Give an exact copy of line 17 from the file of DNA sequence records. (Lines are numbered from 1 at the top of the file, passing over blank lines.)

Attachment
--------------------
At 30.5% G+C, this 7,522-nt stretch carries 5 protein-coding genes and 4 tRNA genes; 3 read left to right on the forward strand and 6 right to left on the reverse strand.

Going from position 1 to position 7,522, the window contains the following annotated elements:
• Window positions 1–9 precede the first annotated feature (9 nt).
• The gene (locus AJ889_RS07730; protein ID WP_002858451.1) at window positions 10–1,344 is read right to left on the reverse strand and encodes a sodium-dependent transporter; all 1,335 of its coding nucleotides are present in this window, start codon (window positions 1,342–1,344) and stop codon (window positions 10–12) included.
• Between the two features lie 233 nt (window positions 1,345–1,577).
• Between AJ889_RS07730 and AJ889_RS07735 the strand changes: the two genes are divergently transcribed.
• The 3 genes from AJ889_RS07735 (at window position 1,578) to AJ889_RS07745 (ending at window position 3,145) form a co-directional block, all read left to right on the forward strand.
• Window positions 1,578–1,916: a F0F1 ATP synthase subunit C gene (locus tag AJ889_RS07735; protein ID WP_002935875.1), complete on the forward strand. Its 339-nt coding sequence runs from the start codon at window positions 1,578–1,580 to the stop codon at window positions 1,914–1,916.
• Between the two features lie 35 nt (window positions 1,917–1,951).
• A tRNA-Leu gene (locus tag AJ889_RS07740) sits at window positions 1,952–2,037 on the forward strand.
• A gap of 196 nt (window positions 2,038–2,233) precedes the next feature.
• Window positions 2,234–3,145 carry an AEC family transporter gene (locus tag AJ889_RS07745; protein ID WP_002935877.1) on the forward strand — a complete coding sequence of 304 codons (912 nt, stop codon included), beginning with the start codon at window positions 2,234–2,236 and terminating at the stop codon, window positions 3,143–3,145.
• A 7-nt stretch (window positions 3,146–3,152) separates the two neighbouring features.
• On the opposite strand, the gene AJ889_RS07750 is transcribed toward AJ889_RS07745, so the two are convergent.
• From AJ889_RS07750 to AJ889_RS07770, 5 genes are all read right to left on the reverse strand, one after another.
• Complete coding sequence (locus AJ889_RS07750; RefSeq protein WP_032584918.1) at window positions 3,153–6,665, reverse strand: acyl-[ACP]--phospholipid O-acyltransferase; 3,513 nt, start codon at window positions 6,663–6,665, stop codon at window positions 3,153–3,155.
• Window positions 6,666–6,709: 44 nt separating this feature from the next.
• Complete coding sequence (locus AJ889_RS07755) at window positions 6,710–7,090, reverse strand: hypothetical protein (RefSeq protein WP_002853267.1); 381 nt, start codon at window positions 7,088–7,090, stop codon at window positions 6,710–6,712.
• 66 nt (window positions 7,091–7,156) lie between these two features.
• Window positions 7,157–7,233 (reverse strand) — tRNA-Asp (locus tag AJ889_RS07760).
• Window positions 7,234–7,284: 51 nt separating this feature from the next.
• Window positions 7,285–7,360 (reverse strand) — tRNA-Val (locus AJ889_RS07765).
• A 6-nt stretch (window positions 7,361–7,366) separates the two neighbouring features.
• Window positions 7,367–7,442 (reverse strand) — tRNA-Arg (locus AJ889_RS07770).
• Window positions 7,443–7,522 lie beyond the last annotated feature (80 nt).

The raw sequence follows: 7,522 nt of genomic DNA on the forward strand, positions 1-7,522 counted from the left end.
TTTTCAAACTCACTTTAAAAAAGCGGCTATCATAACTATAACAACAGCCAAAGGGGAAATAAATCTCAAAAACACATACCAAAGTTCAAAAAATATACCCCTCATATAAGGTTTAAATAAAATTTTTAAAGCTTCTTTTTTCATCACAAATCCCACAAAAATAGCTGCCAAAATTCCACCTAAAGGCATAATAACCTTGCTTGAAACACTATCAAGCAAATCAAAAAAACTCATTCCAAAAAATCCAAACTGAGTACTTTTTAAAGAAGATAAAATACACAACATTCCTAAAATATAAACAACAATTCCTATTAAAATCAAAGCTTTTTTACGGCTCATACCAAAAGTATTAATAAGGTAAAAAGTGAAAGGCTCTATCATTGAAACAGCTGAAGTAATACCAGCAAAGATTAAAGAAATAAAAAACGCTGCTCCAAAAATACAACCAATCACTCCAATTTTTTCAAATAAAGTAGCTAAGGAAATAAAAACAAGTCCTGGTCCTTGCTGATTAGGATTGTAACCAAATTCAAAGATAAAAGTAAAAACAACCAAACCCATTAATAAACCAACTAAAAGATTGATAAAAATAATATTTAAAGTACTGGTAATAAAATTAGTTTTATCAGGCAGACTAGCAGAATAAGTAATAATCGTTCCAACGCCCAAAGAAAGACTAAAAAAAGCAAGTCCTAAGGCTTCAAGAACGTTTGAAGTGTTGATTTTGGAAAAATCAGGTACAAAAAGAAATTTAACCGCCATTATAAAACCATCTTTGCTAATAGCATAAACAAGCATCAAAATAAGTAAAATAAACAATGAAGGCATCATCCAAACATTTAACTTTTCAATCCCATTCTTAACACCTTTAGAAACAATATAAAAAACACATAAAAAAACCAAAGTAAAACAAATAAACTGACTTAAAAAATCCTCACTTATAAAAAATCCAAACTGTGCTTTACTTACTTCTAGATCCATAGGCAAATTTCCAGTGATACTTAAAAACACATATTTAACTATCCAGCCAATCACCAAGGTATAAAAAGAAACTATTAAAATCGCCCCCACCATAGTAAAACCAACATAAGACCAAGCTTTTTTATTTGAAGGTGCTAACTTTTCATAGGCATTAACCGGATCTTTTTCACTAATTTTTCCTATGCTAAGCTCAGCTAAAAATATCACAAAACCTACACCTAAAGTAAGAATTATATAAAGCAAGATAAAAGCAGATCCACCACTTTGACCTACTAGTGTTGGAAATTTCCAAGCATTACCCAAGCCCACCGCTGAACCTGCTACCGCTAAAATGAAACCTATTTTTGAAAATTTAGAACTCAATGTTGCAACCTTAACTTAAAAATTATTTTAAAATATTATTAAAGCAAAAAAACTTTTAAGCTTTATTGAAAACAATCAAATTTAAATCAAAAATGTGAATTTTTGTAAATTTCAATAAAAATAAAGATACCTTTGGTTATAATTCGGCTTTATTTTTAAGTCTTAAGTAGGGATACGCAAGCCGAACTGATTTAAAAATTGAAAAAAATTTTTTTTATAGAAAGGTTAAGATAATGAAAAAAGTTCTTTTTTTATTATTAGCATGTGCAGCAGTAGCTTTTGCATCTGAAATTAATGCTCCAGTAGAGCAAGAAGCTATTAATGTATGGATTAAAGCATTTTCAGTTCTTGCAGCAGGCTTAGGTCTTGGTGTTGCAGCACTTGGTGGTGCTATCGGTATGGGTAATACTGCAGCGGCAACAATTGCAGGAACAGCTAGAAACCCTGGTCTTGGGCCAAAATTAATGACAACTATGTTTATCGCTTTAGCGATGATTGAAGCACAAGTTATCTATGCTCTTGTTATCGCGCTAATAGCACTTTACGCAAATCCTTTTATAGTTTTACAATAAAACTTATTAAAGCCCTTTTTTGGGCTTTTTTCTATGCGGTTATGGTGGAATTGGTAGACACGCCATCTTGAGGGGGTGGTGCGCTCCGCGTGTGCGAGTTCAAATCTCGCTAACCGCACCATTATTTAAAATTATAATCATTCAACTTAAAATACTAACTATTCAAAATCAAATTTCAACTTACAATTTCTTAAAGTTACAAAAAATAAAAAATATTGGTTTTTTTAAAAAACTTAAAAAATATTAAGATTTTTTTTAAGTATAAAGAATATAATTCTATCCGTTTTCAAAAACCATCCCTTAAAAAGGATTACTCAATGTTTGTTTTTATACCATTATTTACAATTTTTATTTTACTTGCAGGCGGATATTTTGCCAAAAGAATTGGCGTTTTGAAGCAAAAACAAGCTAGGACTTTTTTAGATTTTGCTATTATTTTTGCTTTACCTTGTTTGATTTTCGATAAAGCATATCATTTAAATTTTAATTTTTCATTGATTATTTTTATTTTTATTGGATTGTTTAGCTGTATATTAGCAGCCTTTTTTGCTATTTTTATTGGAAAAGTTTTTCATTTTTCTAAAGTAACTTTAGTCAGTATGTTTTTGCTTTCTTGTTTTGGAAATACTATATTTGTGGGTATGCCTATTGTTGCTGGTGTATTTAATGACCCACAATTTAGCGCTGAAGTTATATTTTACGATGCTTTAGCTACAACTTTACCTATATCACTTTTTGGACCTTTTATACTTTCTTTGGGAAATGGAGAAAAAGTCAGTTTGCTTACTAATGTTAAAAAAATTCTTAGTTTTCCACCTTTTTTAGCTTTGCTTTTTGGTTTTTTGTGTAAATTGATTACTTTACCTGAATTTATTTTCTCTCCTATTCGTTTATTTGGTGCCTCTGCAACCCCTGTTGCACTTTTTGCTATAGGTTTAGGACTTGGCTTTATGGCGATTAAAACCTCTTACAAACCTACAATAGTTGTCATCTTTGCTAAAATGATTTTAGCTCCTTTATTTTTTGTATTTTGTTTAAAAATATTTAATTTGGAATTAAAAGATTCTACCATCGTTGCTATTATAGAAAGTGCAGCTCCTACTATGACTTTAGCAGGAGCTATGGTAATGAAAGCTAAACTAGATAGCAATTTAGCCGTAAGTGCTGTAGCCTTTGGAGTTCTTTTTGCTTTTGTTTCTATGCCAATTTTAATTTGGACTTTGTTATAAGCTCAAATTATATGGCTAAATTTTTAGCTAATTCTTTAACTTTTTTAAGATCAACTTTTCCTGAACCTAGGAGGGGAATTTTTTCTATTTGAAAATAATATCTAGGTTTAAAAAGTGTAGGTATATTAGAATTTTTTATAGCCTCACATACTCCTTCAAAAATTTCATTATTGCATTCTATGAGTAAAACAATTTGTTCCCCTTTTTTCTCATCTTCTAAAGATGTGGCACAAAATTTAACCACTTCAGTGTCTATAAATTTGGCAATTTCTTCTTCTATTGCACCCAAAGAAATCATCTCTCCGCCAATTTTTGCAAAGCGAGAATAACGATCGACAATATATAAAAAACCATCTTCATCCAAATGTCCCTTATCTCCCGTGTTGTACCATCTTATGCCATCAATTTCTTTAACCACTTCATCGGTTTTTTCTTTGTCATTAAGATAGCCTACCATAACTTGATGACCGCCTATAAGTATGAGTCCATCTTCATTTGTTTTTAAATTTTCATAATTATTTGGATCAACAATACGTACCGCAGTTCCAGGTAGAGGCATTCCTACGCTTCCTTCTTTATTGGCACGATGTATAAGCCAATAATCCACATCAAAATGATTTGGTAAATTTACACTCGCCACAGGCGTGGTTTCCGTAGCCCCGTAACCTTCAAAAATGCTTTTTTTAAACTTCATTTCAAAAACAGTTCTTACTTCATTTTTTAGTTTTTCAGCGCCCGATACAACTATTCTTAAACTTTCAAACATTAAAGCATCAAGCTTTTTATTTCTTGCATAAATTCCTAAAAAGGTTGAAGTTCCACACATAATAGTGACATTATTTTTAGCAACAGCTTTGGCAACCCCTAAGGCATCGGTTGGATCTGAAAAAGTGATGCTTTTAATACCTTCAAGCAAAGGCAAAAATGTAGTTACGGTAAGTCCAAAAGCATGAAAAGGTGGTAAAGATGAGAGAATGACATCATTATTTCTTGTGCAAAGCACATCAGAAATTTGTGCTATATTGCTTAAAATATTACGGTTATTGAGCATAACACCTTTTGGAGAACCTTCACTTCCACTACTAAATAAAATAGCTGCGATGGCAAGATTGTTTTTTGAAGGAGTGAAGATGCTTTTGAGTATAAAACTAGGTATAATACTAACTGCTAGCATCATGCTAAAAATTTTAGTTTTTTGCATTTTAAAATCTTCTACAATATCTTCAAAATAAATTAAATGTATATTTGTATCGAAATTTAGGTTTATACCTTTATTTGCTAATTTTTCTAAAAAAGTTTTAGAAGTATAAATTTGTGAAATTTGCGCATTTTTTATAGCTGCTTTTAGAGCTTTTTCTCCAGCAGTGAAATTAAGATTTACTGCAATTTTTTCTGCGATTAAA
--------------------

• Window positions 6,666–6,709: 44 nt separating this feature from the next.